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An Anti-Patent Patent Attorney? Oh my Gawd!

A friend of mine was asked by a patent attorney he knows how I can be a patent attorney and against IP. The assumptions behind the question are odd; here was my reply.

First, when there are tax laws, there is a need for tax lawyers. When there is cancer, we need cancer doctors. There is nothing wrong with advising people or companies as to how to navigate the positive law in society.

Second, just as having a gun is not a crime since the gun can be used for good or evil, so having a patent is not in an of itself evil–there are both legitimate and illegitimate uses of them. For example if I am sued for patent infringement I will use my patents in a countersuit. In fact most patents are held for defensive purposes–to ward off suits.

Third, it could be that being a patent lawyer has helped me to see why patent law is unjustified.

Fourth, this kind of assumption reminds me of what annoys me about criticisms by liberals and blacks of any black such as Clarence Thomas who opposes the standard liberal crap on affirmative action etc. It’s as if they think the unwilling “beneficiary” of their liberal policies should also shut up about it and toe the line. Do the advocates of IP want those most able to oppose it to be muzzled? Can only those ignorant of how IP works complain about it?

Fifth, I have yet to see a sincere or informed pro-patent opinion by a single patent attorney. The few I know who are cynics like me are resigned to it; the patent lawyers who promote the system invariably repeat the tired and pathetic arguments in favor of it. I have yet to find a single patent lawyer who promotes IP who has a sincere or serious argument in favor of it. (For more on this see There’s No Such Thing as a Free Patent, Yet Another Study Finds Patents Do Not Encourage Innovation, Patent Attorney Admission, Miracle–An Honest Patent Attorney!) I don’t mind patent attorneys doing their jobs, to put bread on the table. But when they start trying to justify their profession by repeating the bankrupt arguments of utilitarians and statists, they open themselves to criticism.

Finally, these pieces of mine might be of interest (available also here): The Morality of Acquiring and Enforcing Patents and Letter to an Anonymous Patent Attorney.

Update: See my post, The Most Libertarian IP Work.

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{ 3 comments… add one }

  • Ace Baker September 23, 2009, 10:13 am

    It’s simply not true that “most patents are held for defensive purposes”. A U.S. patent is, by its very definition, an exclusively offensive weapon. A patent confers to its holder the authority to prevent others from doing what is described in the patent. A patent does not, in any way shape or form, authorize its holder to do what is described in the patent. This is because doing so may substantially rely on the use of some previous patent.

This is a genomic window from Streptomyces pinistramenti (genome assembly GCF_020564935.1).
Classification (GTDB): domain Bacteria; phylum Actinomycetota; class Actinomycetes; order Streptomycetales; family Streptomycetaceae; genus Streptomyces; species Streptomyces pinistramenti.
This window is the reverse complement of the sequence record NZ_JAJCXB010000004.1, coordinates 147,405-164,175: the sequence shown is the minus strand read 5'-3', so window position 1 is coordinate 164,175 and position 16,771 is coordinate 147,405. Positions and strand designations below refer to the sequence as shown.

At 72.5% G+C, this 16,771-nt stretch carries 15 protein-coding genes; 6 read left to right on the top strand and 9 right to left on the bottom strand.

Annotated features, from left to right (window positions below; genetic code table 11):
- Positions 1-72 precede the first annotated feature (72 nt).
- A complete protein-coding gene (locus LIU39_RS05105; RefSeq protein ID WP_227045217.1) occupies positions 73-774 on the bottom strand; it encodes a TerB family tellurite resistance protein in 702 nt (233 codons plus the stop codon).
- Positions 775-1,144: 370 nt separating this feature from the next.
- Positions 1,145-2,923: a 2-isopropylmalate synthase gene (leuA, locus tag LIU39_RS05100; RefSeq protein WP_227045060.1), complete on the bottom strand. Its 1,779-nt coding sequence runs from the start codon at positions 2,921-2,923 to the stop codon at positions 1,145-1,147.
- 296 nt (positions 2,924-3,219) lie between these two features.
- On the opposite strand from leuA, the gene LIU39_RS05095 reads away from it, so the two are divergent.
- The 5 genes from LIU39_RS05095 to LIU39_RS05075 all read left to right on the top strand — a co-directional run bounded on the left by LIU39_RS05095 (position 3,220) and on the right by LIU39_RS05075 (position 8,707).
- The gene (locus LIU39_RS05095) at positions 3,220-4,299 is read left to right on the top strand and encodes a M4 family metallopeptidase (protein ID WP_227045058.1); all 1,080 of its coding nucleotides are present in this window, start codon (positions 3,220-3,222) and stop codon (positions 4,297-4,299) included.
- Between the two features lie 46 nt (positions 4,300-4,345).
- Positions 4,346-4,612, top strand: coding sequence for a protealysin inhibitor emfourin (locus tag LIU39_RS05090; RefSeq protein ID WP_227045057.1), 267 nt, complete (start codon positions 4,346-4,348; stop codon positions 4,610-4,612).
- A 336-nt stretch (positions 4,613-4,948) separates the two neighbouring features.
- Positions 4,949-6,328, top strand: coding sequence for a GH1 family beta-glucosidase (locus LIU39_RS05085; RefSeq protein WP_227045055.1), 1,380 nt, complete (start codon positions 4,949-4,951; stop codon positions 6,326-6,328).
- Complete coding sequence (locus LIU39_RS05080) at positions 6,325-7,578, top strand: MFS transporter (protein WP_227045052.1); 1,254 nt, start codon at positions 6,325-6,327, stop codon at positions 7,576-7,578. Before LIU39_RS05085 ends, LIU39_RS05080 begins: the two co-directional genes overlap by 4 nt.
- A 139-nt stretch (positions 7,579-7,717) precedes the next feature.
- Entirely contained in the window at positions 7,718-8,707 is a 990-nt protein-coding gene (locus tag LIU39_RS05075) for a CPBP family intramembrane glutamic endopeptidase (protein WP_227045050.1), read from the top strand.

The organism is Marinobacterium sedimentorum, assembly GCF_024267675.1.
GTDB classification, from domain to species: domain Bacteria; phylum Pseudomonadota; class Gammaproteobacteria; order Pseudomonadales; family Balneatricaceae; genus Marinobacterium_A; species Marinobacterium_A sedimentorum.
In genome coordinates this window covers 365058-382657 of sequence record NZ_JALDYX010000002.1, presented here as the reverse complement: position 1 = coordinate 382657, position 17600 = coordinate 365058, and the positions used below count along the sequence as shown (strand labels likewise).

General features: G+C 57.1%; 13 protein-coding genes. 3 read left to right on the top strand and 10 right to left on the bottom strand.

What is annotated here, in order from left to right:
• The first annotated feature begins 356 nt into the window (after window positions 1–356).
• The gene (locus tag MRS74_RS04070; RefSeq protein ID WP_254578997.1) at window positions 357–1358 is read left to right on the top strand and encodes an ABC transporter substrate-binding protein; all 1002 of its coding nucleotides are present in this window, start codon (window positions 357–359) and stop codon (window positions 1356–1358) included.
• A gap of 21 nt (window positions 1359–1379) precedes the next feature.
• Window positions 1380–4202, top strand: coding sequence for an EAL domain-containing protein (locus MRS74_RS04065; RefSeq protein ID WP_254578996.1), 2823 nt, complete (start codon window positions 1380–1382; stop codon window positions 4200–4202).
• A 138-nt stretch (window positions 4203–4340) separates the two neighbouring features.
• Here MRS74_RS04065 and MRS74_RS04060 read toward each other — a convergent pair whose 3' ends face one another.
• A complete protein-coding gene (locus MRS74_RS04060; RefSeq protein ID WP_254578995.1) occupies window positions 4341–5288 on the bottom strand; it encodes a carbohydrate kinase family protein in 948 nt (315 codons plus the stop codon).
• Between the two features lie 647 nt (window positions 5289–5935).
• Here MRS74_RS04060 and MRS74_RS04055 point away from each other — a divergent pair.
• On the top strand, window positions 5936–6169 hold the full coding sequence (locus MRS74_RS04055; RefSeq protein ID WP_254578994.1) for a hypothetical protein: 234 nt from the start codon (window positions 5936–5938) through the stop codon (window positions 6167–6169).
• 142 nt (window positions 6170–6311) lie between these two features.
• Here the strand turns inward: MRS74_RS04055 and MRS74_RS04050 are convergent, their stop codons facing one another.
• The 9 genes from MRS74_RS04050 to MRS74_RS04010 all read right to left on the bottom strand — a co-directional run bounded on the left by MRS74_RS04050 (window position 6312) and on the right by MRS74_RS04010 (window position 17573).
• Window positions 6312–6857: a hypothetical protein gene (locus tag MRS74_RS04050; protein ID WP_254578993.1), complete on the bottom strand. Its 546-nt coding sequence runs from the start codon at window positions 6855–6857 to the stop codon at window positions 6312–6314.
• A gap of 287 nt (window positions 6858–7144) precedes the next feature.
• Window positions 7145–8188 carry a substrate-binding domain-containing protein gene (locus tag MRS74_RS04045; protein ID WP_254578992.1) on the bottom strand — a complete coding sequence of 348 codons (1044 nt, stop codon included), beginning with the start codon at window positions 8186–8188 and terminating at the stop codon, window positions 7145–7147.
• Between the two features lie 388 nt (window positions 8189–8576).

I have no doubt that patent attorneys attempt to argue otherwise. Obviously patent holders (such as myself) would love a guarantee of being allowed exploit their inventions. But a patent is no such thing.

    In reality, construing the enforcement of a patent as either “offensive” or “defensive” is mere semantics. In all cases, people enforce their patents because they wish to stifle their competitors.

    Kinsella’s distinction does nothing to enlighten the debate on IP, and appears to be simply a rationalization for the activities of an anti-patent patent lawyer.

    -Ace Baker (holder of U.S. Patent 7586031)

  • Stephan Kinsella September 23, 2009, 10:28 am

    Ace: “It’s simply not true that “most patents are held for defensive purposes”. A U.S. patent is, by its very definition, an exclusively offensive weapon.”

    Not true. It may be used in a countersuit against someone suing you for patent infringement. This is a defensive use.

    “A patent confers to its holder the authority to prevent others from doing what is described in the patent. A patent does not, in any way shape or form, authorize its holder to do what is described in the patent. This is because doing so may substantially rely on the use of some previous patent.”

    Yes, this is patent 101. In saying patents may be used defensively I in no way implied they give permission to practice the patent. Not directly, anyway.

    “Kinsella’s distinction does nothing to enlighten the debate on IP, and appears to be simply a rationalization for the activities of an anti-patent patent lawyer. ”

    The problem is your entire comment is based on simpleminded confusion about what a defensive use is.

  • Dave Brown October 26, 2009, 7:07 am

    Most of these patent lawyers are just feeding off inventors, just like invention submissiom places do. Patent are nothing more than the goverment taking your money again. If the average guy gets a patent by spending most of what he has then its infringed he cant afford to litigate. These damm lawyers 500 an hour. I know because Im in this situation. In big need to talk to someone who could help

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